It’s the turn of the twentieth century, Seth Holly (Keith David) is still scheming on how to break free of his boss and start his own metal works business. Self assured and tenacious, Seth already does quite well for himself, running a modest boarding house with his wife Bertha (Lillias White). For two dollars a week, the boarding house has seem it’s fair share of usually customers. Bynum Walker (Glynn Turman) is the local conjurer, a friend of the family for years and known in the community as the man you go to when you need a little extra help, a little supernatural need. Finally, while Bynum helps folks through less tangible means, his white counter part Rutherford Selig (Raynor Scheine) is known as the finder. For one dollar helping people and family reconnect.
The Holly’s tenants include Jeremy Furlow (Gabriel Brown) works in construction, and its great work if you can get it. He loves his women and his guitar. He has a lot in common with new tenant Molly Cunningham (Vivian Nixon), a young woman of means from the south who has no intention of ever returning. They are both free spirited folks and attracted to each other because of that likeness. Mattie Campbell (January Lavoy) finds her way to the boarding house in search of Bynum. Her man Jack Carper has gone astray and enlists the help of the conjurer to make her man stop wondering. While she’s there she runs into Jeremy who invites her to “be with him” while she is waiting for her man to return. Now, Jeremy is playing both sides of the field.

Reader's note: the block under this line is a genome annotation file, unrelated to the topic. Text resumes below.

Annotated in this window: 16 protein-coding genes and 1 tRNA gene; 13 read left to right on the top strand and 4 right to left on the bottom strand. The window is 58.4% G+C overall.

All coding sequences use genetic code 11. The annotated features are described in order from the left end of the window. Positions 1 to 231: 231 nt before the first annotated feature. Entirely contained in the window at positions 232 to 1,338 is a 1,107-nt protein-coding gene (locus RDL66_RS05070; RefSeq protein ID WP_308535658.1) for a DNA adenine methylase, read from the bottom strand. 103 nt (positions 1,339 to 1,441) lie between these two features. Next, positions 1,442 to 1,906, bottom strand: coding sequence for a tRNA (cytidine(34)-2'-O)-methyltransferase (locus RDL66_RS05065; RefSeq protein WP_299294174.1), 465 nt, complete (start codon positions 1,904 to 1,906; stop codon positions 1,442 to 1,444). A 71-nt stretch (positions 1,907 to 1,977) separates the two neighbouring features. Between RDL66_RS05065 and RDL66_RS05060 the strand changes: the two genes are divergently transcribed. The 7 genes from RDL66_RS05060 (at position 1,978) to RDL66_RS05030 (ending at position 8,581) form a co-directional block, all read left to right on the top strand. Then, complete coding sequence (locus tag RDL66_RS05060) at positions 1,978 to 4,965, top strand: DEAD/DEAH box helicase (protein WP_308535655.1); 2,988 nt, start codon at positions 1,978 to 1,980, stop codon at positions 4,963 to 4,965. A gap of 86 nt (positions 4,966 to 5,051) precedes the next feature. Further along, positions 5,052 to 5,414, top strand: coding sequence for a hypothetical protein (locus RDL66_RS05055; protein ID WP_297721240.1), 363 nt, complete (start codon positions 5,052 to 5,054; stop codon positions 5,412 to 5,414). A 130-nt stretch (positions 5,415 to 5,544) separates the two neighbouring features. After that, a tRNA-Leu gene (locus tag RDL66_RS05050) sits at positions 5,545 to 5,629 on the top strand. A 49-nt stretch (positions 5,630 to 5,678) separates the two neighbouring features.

One fine August day, Herald Loomis (John Douglas Thompson) arrives at she boarding house, wit his young daughter Zonia (Skye Barrett). Literally shrouded in darkness, Loomis brings an air or mystery and danger to the home. For three years, with daughter in tow, he has been searching for his wife who left him after the famous slave hunter Joe Turner captured him. But he is determined to find her. While no one at the boarding house mentions it to him directly, they are fairly sure they know who and where is his wife, but should they say so. While Loomis seems to trudge through life, wallowing him his own misery, his daughter finds friendship in the neighbor boy Reuben Mercer (Nathaniel James Potvin)
Joe Turner’s Come and Gone is a sometimes complicated, sometimes sweet story by August Wilson. It depicts the growing pains experienced by northern Blacks and the newly emancipated southern blacks as the young nation tries to put the stench and stigma of slavery behind them. It’s explores the role of black men in particular and strives to divine how men of that age define their worth: money, women, their commitment to family. This production is both haunting and funny, with extraordinary performances by Glynn Turman and Keith David as Seth & Bynum respectively.
The Center Theatre Group’s production of August Wilson’s Joe Turner’s Come and Gone will be up and running through June 9, 2013 at@:
Mark Taper Forum
at the Music Center
downtown Los Angeles
135 N. Grand Ave.
Los Angeles, CA 90012
for Ticket information call: 213.628.2772